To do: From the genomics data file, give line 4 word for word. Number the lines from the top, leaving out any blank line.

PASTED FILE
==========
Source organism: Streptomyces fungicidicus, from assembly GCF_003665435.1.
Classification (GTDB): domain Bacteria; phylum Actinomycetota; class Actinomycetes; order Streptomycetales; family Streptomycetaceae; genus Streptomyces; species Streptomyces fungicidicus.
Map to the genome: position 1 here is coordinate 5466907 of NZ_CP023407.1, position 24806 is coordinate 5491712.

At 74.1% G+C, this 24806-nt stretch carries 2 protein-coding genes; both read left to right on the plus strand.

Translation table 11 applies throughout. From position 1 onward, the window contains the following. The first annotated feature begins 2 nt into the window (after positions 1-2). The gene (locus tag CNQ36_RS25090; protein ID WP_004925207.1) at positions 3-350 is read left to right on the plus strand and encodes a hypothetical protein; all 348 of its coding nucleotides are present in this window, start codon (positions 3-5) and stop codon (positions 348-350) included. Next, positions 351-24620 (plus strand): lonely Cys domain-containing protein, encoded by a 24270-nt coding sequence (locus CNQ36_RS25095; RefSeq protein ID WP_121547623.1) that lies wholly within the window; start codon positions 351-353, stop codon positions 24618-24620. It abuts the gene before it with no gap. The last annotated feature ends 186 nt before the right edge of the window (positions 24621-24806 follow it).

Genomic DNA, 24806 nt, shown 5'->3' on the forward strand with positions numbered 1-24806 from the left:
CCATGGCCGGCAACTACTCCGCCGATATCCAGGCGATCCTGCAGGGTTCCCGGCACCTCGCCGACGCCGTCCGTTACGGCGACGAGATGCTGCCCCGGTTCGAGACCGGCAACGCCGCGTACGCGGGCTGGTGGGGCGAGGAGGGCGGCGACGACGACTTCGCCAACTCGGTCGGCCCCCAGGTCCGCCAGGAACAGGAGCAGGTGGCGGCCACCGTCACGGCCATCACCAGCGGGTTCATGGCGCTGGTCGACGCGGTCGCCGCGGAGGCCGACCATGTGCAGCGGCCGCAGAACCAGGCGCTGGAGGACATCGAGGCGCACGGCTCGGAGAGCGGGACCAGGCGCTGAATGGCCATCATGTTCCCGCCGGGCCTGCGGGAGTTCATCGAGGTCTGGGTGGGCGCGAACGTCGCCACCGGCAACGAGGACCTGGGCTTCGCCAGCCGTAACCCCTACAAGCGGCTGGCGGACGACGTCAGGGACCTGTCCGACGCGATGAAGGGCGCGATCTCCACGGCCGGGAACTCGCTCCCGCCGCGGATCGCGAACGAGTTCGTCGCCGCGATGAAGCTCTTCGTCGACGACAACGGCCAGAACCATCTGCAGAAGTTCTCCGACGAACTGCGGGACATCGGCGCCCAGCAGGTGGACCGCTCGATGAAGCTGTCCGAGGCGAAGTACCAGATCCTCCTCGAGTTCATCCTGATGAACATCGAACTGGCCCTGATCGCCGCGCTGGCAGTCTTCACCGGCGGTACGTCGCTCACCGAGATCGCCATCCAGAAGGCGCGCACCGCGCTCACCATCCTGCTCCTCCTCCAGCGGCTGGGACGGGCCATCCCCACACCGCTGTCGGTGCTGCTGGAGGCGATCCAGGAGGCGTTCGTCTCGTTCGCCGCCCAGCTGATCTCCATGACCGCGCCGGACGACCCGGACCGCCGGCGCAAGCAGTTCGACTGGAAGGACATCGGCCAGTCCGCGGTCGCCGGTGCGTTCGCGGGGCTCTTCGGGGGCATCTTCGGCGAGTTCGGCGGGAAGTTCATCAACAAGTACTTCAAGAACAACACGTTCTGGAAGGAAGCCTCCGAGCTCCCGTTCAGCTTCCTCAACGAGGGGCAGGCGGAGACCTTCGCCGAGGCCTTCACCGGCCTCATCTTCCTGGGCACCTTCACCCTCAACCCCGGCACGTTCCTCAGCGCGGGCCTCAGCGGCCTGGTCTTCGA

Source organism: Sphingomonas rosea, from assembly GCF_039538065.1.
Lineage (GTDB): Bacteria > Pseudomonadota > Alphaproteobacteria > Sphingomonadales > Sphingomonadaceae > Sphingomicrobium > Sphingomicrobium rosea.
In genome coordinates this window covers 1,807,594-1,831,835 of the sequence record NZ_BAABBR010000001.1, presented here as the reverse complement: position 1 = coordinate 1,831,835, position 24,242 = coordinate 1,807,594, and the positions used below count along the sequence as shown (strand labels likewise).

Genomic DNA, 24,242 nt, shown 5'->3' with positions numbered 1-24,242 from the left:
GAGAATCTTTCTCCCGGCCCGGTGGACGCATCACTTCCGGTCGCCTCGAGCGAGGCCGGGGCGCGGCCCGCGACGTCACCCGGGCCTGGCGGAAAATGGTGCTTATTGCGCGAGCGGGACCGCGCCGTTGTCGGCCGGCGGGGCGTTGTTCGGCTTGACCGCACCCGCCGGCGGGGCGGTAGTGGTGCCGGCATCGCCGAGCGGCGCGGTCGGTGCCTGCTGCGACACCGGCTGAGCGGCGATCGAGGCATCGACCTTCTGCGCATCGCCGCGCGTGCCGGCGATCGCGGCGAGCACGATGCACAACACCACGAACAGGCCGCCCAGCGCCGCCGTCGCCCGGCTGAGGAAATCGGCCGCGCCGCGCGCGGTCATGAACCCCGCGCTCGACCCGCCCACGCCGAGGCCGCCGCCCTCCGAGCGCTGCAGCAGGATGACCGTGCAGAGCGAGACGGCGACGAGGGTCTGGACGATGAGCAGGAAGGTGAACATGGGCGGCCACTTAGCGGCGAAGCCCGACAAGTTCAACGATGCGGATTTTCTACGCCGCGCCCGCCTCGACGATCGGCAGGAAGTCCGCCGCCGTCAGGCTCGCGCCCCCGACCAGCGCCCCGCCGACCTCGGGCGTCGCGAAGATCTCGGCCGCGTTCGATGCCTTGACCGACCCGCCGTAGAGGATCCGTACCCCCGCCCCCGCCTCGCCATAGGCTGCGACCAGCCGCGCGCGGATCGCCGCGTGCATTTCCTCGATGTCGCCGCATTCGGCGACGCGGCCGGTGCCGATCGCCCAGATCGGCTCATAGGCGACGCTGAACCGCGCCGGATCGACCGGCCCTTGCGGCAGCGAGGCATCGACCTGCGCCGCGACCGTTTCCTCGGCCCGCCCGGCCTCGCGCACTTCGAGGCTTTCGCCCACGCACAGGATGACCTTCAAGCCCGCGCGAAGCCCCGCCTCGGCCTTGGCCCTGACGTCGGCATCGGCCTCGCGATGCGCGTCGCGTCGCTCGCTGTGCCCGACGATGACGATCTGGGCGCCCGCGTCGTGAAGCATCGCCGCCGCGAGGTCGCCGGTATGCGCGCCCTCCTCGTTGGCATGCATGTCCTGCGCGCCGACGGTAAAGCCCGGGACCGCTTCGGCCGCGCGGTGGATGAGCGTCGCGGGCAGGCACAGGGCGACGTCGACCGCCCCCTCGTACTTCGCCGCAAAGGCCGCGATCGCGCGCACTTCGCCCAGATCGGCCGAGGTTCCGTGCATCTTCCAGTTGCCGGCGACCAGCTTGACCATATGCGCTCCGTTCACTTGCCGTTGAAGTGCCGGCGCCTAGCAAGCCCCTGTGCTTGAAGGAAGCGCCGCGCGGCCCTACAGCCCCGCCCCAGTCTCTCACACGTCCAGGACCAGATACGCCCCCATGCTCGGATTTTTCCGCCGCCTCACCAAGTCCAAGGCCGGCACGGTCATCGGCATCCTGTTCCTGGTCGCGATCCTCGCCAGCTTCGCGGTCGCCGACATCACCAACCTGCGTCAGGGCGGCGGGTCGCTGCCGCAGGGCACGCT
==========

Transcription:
At 74.1% G+C, this 24806-nt stretch carries 2 protein-coding genes; both read left to right on the plus strand.